The United Nations Food and Agriculture Organization (FAO) has published a book celebrating the rich biodiversity of the Southern Caucasus and calling for its preservation.
“Gardens of Biodiversity” is part of FAO’s contribution to the International Year of Biodiversity and celebrates the rich diversity of crops and farming techniques of the Southern Caucasus, which comprises Armenia, Azerbaijan and Georgia.
“The Southern Caucasus is a treasure trove of biodiversity that must not be lost. Only concrete action will ensure that present and future generations can continue to improve their food security and livelihoods. Today we must ‘wake-up’ and engage in identifying, maintaining and using our genetic resources to meet the challenges of the future to feed a growing world population,” said Caterina Batello, Senior FAO Officer and one of the book’s authors.
Through photographs, the book documents the genetic resources, rural life and traditional food practices particular to the region, home to some of the earliest evidence of humans practicing farming and the birthplace of many common foods found on plates all over the world.
Crops such as wheat, grapes, apples, apricots, pomegranates, pears and peas are listed as originating in the region, where the hot summers, cold winters and mountainous terrain provide an ideal climate and geography for rich crop diversity.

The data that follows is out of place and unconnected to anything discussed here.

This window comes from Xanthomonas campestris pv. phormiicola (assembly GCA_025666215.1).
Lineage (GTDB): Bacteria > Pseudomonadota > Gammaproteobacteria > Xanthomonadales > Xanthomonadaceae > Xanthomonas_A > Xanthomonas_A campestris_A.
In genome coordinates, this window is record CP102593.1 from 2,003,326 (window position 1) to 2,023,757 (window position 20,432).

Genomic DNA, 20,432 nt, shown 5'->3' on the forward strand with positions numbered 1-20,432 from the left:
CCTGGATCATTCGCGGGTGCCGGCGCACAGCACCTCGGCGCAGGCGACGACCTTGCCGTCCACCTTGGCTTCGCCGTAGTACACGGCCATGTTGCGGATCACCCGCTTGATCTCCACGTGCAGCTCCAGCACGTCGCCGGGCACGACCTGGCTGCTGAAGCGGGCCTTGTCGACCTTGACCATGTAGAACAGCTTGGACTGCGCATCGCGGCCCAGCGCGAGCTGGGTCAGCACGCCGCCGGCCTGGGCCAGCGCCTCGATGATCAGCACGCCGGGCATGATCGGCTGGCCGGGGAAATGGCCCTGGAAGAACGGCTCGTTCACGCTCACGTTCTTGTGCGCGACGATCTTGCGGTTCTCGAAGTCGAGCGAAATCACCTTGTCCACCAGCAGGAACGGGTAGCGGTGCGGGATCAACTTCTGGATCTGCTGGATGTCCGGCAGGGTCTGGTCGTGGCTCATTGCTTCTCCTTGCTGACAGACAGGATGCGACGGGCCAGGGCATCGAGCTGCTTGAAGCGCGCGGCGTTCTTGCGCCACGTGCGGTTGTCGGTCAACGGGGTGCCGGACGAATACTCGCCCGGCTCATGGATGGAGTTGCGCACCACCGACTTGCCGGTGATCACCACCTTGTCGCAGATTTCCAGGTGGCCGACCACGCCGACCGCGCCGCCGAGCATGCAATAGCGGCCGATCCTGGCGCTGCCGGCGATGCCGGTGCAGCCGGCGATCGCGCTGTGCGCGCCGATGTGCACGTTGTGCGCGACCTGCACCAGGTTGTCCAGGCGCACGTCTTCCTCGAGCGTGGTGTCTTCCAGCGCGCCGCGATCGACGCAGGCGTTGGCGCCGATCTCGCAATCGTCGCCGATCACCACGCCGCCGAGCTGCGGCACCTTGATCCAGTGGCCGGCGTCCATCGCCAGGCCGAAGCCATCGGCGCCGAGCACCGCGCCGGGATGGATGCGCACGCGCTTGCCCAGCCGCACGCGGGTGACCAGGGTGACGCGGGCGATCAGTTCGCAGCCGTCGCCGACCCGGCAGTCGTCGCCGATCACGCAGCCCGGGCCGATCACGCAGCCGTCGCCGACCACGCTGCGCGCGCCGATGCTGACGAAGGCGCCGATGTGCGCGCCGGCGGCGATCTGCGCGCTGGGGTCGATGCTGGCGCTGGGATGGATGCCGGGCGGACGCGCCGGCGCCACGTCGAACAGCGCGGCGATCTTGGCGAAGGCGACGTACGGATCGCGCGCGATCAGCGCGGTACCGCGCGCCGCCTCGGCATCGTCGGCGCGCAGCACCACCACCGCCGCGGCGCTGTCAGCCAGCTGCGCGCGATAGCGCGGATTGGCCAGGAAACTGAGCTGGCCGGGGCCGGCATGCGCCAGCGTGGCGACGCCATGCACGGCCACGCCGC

The diversity is also preserved and promoted by small-scale farming techniques common to the region, with strong attachment to traditional food production systems that have helped to encourage diversity of crops like wheat. All three countries maintain rich collections in their national seed banks
“We have to store germplasm in seed banks, but we also need farmers to preserve and use this genetic material in their day-to-day activities. This book pays homage to that, and we hope it will help focus on the role of farmers in the Southern Caucasus and elsewhere in this important task,” said Ms. Batello.
The International Year of Biodiversity provides a timely opportunity to focus on the urgency of safeguarding biodiversity for the wealth, health and well-being of people in all regions of the world, with the idea that restoration of ecosystems can generate wealth, create jobs and alleviate poverty.